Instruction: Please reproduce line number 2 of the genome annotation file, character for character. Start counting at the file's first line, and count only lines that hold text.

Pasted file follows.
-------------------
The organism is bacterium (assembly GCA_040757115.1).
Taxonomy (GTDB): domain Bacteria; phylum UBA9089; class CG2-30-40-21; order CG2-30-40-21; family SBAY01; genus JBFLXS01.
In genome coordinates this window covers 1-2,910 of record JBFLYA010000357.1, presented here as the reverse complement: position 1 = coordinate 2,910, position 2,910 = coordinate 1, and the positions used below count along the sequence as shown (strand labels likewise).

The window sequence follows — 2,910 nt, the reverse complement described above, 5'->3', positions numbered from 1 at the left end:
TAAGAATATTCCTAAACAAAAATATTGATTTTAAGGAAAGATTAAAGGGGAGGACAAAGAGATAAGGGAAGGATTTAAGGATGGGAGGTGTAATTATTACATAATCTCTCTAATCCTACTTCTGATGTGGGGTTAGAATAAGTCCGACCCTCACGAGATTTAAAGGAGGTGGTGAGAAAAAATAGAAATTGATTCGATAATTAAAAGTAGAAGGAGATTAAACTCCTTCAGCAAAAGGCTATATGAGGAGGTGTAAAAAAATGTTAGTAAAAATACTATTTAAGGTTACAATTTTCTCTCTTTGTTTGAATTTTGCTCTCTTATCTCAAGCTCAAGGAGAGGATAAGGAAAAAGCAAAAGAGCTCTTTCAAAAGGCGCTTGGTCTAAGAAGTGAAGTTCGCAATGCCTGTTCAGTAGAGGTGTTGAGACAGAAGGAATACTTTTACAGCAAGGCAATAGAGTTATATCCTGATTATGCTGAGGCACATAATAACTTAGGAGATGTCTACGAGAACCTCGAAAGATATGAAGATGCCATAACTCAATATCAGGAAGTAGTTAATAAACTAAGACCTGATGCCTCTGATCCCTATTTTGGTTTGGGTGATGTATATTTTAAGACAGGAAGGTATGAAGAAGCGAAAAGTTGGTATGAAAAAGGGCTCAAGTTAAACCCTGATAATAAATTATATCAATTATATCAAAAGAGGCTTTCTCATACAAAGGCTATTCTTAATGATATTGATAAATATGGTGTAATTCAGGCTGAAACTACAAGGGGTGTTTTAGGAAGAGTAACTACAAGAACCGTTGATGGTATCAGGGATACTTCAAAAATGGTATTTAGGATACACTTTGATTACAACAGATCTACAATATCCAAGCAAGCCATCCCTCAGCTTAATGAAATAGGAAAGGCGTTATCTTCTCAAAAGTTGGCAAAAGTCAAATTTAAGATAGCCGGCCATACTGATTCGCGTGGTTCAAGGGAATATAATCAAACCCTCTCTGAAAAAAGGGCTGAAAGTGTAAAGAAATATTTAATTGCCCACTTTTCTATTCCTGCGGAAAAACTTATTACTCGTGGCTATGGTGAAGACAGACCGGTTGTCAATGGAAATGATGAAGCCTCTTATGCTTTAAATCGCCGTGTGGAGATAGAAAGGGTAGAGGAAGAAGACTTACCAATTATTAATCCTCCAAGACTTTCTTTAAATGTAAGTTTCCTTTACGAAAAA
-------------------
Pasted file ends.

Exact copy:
Taxonomy (GTDB): domain Bacteria; phylum UBA9089; class CG2-30-40-21; order CG2-30-40-21; family SBAY01; genus JBFLXS01.